Patti was nominated for Best Female Rock Vocal Performance Grammy Award in 1998 and 2001, and Best Spoken Word Album Grammy Award in 2016 and 2017. She won the ASCAP Pop Music Awards for Most Performed Son in 1995 for the song Because the Night, and won the Grammy Hall of Fame in 2021 for her album Horses and is in the rock and roll hall of fame.
Top 3 Patti Smith Audiobooks
Patti Smith’s top three books include
Year of the Monkey
Top Audiobooks Narrated by Patti Smith Herself
Patti Smith’s top audiobooks that she has narrated herself include
Year of The Monkey
Patti Smith at the Minetta Lane
Just Kids was published on January 19, 2010, by Ecco. The audio version is narrated by Patti Smith on amazon and was published by harperaudio.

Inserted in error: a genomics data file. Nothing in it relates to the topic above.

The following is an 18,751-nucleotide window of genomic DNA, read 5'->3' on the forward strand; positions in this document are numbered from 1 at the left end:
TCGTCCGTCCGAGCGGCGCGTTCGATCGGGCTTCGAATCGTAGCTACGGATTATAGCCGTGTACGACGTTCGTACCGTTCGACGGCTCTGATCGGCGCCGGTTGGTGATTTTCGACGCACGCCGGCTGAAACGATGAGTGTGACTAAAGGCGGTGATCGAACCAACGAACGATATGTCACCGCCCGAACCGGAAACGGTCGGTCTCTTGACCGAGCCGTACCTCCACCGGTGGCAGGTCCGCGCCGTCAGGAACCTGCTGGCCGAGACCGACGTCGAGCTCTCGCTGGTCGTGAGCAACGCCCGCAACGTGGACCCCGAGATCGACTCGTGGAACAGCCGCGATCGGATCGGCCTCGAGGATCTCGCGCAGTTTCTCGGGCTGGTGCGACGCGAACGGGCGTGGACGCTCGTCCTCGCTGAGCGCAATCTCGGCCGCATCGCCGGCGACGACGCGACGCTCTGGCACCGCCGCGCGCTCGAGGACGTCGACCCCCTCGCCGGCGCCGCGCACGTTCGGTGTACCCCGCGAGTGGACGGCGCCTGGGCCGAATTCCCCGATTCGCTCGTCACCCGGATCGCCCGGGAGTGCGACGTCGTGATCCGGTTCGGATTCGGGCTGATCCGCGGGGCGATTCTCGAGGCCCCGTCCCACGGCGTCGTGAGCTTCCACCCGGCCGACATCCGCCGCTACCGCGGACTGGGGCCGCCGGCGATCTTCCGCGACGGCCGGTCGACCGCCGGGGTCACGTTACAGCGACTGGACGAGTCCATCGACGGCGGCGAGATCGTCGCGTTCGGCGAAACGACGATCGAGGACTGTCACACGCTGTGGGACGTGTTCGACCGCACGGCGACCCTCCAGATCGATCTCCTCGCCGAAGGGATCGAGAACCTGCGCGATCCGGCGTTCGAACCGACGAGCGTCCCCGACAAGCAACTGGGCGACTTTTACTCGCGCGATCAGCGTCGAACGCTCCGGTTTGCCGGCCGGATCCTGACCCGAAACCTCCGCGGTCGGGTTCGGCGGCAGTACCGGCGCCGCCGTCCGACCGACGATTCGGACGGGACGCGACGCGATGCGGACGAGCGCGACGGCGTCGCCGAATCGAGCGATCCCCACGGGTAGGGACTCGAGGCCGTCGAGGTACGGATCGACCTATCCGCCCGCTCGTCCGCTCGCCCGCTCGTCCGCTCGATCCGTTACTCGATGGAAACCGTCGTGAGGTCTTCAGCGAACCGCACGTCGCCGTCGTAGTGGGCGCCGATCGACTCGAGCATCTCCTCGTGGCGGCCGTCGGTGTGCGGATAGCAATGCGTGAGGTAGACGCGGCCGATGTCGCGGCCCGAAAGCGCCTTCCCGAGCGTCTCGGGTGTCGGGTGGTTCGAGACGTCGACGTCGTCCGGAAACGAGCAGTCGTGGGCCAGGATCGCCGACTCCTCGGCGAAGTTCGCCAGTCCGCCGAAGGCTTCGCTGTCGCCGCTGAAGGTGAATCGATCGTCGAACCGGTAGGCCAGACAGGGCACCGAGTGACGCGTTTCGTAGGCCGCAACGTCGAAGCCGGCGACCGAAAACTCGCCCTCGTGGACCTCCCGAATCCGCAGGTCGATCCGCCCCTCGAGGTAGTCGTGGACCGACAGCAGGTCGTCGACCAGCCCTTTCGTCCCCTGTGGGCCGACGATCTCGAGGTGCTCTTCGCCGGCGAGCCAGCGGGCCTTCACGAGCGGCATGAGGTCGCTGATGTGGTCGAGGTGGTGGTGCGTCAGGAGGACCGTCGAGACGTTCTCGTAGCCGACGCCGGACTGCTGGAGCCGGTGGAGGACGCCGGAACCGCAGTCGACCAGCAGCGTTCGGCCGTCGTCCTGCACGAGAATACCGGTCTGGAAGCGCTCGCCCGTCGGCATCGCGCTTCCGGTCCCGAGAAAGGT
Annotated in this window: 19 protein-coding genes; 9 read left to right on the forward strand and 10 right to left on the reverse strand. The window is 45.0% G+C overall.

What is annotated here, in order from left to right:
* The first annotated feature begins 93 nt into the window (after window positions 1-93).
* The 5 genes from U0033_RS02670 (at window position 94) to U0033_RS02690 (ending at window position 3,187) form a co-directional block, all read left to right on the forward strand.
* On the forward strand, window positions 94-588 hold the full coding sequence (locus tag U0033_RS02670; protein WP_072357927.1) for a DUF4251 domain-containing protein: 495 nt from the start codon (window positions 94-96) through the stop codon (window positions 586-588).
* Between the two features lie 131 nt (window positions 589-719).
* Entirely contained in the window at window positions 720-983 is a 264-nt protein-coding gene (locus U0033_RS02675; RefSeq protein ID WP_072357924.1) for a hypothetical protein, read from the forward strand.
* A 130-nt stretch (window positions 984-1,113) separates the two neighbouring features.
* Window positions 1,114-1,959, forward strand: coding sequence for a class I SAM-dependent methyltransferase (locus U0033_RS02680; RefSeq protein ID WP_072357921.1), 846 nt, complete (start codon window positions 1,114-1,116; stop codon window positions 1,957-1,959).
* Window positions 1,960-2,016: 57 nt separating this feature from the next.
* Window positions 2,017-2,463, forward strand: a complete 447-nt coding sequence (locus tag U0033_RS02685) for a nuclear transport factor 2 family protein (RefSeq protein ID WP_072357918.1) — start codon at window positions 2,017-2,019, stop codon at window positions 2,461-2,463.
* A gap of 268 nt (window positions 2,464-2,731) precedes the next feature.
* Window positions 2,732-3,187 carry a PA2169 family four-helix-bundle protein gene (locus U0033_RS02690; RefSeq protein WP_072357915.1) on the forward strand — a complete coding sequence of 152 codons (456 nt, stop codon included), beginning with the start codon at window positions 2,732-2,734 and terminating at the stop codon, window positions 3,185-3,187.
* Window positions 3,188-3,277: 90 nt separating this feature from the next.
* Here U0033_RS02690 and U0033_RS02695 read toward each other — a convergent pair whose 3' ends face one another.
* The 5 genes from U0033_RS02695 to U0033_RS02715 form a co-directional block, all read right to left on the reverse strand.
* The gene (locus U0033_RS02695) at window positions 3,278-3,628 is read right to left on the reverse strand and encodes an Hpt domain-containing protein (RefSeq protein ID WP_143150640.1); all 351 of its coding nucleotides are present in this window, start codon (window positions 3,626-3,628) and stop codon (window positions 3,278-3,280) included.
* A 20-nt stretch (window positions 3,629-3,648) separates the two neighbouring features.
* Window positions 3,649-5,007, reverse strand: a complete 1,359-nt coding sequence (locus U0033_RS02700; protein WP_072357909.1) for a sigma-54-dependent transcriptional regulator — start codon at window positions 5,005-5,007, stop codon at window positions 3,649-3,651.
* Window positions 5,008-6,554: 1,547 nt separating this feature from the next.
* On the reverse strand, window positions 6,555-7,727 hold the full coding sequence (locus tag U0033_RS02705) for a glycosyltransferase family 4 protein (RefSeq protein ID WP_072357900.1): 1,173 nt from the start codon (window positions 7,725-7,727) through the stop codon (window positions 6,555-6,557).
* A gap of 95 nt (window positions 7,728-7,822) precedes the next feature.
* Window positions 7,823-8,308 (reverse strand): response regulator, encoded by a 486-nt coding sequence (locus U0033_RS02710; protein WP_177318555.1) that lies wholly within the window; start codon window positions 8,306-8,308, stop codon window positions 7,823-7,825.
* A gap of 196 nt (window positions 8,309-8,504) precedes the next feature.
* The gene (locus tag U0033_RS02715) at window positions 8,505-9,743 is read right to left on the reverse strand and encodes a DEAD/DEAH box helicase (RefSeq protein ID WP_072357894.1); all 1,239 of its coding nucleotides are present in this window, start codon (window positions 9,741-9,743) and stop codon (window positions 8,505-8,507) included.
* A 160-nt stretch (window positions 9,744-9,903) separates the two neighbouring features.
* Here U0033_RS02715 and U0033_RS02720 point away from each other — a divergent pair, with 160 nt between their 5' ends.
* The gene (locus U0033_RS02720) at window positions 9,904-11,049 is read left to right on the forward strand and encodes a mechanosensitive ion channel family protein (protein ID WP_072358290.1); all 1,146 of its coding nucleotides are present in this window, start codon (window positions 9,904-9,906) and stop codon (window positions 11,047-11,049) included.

Patti Smith’s, Just Kids, is a best-selling memoir love story that documents her relationship with photographer Robert Mapplethorpe. Patti writes about their complicated relationship from their beginnings in poverty and supporting each other’s dreams and being each other’s inspirations. She writes about her journey of being an artist, poet, and musician coming of age in the late 60s and their journey of becoming part of the music scene in New York at the height of the sixties. Beginning their journey on Coney Island to Forty-Second Street, to the round table of Max’s Kansas, where the Andy Warhol contingent held court. They moved into the Chelsea hotel as they both grow and work towards their goals of making a living through their art forms.
Just Kids has an overall rating of 4.2 out of 5 stars.